Environmental Protection Agency Administrator Scott Pruitt on Oct. 10 issued a Notice of Proposed Rulemaking that proposes to repeal the Clean Power Plan, which aims to reduce carbon dioxide emissions from existing power plants.
“After reviewing the CPP, EPA has proposed to determine that the Obama-era regulation exceeds the agency’s statutory authority,” the EPA said in a news release.
EPA said that repealing the CPP “will also facilitate the development of U.S. energy resources and reduce unnecessary regulatory burdens associated with the development of those resources, in keeping with the principles established in President Trump’s Executive Order on Energy Independence.”
The EPA issued its final Clean Power Plan in the fall of 2015. In February 2016, the Supreme Court issued a stay of the EPA rule pending a resolution to litigation over the contentious rule.
An executive order issued by President Trump in March 2017 directed the EPA to review, revise or repeal the final rule on CO2. The EPA sent its Clean Power Plan review proposal to the OMB in June.
EPA argues CPP was issued pursuant to ‘novel and expansive’ view of authority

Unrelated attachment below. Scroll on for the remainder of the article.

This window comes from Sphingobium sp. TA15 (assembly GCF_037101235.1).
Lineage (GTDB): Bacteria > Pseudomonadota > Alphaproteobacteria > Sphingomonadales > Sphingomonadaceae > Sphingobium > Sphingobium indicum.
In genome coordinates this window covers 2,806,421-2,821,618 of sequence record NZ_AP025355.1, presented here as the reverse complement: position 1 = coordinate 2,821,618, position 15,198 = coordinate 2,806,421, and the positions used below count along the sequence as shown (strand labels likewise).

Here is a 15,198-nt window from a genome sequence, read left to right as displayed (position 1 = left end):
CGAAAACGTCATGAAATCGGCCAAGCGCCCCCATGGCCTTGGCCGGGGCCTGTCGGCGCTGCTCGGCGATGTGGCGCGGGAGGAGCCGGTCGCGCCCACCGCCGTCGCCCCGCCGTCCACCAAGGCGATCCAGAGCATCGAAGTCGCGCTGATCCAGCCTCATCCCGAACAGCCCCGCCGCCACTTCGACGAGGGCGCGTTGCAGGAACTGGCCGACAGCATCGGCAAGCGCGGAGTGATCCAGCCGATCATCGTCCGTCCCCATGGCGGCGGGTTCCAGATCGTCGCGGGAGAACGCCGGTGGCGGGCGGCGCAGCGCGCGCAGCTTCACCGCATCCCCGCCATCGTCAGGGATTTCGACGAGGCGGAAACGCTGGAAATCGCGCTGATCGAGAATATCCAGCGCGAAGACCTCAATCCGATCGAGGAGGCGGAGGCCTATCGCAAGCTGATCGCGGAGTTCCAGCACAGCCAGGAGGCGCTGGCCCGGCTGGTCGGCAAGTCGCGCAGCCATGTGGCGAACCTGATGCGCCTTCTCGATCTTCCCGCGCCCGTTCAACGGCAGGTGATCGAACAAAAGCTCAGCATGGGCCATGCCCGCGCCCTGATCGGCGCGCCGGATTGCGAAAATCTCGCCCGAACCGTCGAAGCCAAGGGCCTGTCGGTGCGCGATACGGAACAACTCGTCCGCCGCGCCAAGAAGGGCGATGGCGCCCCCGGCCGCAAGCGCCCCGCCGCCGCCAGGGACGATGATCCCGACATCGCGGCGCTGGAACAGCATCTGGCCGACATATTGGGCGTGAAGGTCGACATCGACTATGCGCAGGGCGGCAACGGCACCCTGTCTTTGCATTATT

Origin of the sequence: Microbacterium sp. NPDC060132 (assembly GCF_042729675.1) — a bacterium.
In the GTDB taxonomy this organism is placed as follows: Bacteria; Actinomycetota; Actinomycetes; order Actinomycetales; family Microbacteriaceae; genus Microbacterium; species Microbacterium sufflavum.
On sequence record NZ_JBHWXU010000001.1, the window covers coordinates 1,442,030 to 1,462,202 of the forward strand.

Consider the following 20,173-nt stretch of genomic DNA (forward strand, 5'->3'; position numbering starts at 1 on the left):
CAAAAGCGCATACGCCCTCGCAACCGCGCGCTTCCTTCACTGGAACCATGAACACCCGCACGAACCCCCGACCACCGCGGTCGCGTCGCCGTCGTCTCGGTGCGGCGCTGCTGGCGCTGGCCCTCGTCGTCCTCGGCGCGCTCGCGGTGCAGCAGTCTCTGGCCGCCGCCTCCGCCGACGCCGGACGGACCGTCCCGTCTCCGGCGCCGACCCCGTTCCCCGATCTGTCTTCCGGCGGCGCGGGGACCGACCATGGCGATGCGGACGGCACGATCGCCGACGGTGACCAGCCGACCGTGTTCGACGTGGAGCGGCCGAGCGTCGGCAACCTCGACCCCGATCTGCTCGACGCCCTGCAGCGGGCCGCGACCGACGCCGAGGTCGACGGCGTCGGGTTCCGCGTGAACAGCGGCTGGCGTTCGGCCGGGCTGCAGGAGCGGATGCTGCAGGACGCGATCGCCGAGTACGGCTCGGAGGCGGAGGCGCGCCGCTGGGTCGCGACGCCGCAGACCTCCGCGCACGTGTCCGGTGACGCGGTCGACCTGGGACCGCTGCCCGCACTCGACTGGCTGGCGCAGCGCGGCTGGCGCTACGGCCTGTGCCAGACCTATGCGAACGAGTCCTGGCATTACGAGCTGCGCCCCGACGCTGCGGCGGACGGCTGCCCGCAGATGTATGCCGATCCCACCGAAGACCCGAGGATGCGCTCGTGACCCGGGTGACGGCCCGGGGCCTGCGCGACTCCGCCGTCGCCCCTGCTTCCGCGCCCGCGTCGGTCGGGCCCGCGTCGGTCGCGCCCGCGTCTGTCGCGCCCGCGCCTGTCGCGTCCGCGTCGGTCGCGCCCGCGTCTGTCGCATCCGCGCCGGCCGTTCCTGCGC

The EPA argued that the CPP was issued pursuant to “a novel and expansive view of authority” under Section 111 of the Clean Air Act. The CPP required regulated entities to take actions “outside the fence line,” the EPA said.
“Traditionally, EPA Section 111 rules were based on measures that could be applied to, for, and at a particular facility, also referred to as ‘inside the fence line’ measures,” it said in the news release.
EPA is proposing to repeal CPP because the CPP departed from the traditional limit on EPA’s authority under an “inside the fence line” interpretation, the agency said.
The proposed repeal examines the Obama administration’s cost-benefit analysis, as well as provides insights to support an updated analysis of the environmental, health, and economic effects of the proposed repeal, the agency said. The Trump administration estimates the proposed repeal could provide up to $33 billion in avoided compliance costs in 2030.
The EPA said that as part of the notice-and-comment process for the proposed repeal, EPA will continue the analysis “and inform the public, as necessary, to get feedback on new modeling and other information. The final action on this proposed repeal will address the results of this ongoing work.”
An Advanced Notice of Proposed Rulemaking will also be issued.
EPA has sent the Notice of Proposed Rulemaking to the Federal Register for publication. Upon publication, the public will have 60 days to submit comments.
The repeal package includes a “preamble,” which lays out the proposed legal interpretation, policy implications, and a summary of the cost-benefits analysis of the proposed repeal, as well as a regulatory impact analysis, an in-depth cost-benefit technical analysis.